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the listing price.
6% is an average for an offer with the sale price ending up 3-5% below list.
If the house has been on the market for some time an offer of 8-10% below list may be ok.

At First-Time Home Buyer Tips - Making the Offer |
"Experts estimate that most homes sell for about 6 percent less than asking price, but that's just an average and it varies widely from market to market. It's not realistic to expect a seller to go below 5 percent of the list price unless the property has been on the market for a long time and the buyer has set very few contingencies."

At Ask An Agent: How Much Should I Offer Below the Asking Price? | they say,
"If the price has remained the same on a listing for more than two weeks, we feel it is okay for our buyers to offer a price that is somewhat less than asking, usually around 3 to 5%. If it has been on the market at the same price for two months or longer, we recommend being more aggressive and offering 8 to 10%.
In most cases, a property that has been listed for over two weeks at a given price will sell within 5% of the current asking price (and usually it’s within 3%)

Typical negation with agents making offers on behalf of buyer and seller might go like this.
Buyer offers 6% under listing price.
Seller counters with 2% below listing
Buyer 5%,
Agree on 3.5%
There may be more rounds of haggling.

Examples from Bridgewater - Martinsville Oct. to Dec. '17

Try to get a buyer that is pre-approved rather than just pre-qualified.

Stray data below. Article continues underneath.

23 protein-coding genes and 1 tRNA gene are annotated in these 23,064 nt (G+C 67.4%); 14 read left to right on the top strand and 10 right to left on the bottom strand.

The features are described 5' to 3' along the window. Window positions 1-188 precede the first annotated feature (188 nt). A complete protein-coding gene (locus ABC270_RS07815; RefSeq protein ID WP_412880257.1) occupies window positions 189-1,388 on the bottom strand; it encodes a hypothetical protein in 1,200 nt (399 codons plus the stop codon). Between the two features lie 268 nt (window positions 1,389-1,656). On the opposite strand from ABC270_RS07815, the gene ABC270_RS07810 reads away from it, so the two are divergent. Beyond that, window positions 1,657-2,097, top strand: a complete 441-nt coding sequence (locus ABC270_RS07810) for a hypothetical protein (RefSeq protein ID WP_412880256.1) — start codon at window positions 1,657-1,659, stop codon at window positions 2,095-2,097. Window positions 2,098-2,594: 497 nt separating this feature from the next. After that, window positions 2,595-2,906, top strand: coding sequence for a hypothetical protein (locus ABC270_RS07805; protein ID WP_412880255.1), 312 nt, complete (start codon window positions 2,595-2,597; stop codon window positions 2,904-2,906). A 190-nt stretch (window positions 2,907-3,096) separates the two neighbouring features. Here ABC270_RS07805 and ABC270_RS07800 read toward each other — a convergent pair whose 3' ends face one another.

Pre-Qualified just means someone has asked for your income over the phone to see if it will cover loan payments.
Pre-Approved means the buyer has completed a mortgage application (usually with a fee) and their financial background and current credit rating have been checked to get approved for a given mortgage amount.
The bank will still have to have an appraisal to finalize the loan.

Realtors will tell you if you list at a lower price you are more likely to have a bidding war and the selling price will be more than tha asking price.
Bidding wars don't usually happen unless you are in a "hot" marked with low supply and high demand.

The first offer is the best offer:
This a standard mantra from real estate agents.
In the article below they say it may well be true and list some cases where that may be true, but they say they have also seen many cases where the buyer held out and got a better price. Source: Your First Offer Is Your Best Offer - Fact Or Fiction? - Getting Real

Some Comps:
813 Miller Ln. 3,983 sf, 1.15 acres 5 beds, 3.5 baths Assessed $646,100 2017 Listings 6/13 $799,000 2/15 $699,900 6/16 $649,000 9/17 sold $620,000
last updated 2 Feb 2018